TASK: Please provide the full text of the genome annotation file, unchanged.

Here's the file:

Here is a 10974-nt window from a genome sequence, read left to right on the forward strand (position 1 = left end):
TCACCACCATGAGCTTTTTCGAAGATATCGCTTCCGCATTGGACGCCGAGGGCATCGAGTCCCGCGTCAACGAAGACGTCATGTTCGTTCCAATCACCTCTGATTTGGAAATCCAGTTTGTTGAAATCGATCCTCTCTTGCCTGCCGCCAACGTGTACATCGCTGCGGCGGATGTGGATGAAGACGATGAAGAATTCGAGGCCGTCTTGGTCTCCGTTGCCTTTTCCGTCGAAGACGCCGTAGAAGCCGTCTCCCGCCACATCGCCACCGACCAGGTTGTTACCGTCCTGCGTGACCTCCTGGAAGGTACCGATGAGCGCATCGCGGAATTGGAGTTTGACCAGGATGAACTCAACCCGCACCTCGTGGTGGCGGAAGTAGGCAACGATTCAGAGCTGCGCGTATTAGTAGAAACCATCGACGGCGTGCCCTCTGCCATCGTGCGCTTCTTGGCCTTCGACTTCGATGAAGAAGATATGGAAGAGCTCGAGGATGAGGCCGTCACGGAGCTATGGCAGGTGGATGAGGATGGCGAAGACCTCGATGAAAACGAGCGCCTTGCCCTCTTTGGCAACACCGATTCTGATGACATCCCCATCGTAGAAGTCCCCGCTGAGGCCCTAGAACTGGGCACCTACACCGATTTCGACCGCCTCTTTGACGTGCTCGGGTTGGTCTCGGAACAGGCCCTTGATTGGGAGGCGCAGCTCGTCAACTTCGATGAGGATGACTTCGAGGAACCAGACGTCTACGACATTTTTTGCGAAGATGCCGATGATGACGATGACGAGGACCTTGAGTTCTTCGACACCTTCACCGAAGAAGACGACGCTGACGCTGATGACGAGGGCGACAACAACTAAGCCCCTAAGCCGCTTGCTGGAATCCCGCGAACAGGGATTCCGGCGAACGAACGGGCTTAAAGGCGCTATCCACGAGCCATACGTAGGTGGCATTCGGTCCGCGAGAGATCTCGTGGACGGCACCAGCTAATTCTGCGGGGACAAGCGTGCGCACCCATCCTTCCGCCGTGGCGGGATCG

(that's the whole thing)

Here is a 10974-nt window from a genome sequence, read left to right on the forward strand (position 1 = left end):
TCACCACCATGAGCTTTTTCGAAGATATCGCTTCCGCATTGGACGCCGAGGGCATCGAGTCCCGCGTCAACGAAGACGTCATGTTCGTTCCAATCACCTCTGATTTGGAAATCCAGTTTGTTGAAATCGATCCTCTCTTGCCTGCCGCCAACGTGTACATCGCTGCGGCGGATGTGGATGAAGACGATGAAGAATTCGAGGCCGTCTTGGTCTCCGTTGCCTTTTCCGTCGAAGACGCCGTAGAAGCCGTCTCCCGCCACATCGCCACCGACCAGGTTGTTACCGTCCTGCGTGACCTCCTGGAAGGTACCGATGAGCGCATCGCGGAATTGGAGTTTGACCAGGATGAACTCAACCCGCACCTCGTGGTGGCGGAAGTAGGCAACGATTCAGAGCTGCGCGTATTAGTAGAAACCATCGACGGCGTGCCCTCTGCCATCGTGCGCTTCTTGGCCTTCGACTTCGATGAAGAAGATATGGAAGAGCTCGAGGATGAGGCCGTCACGGAGCTATGGCAGGTGGATGAGGATGGCGAAGACCTCGATGAAAACGAGCGCCTTGCCCTCTTTGGCAACACCGATTCTGATGACATCCCCATCGTAGAAGTCCCCGCTGAGGCCCTAGAACTGGGCACCTACACCGATTTCGACCGCCTCTTTGACGTGCTCGGGTTGGTCTCGGAACAGGCCCTTGATTGGGAGGCGCAGCTCGTCAACTTCGATGAGGATGACTTCGAGGAACCAGACGTCTACGACATTTTTTGCGAAGATGCCGATGATGACGATGACGAGGACCTTGAGTTCTTCGACACCTTCACCGAAGAAGACGACGCTGACGCTGATGACGAGGGCGACAACAACTAAGCCCCTAAGCCGCTTGCTGGAATCCCGCGAACAGGGATTCCGGCGAACGAACGGGCTTAAAGGCGCTATCCACGAGCCATACGTAGGTGGCATTCGGTCCGCGAGAGATCTCGTGGACGGCACCAGCTAATTCTGCGGGGACAAGCGTGCGCACCCATCCTTCCGCCGTGGCGGGATCG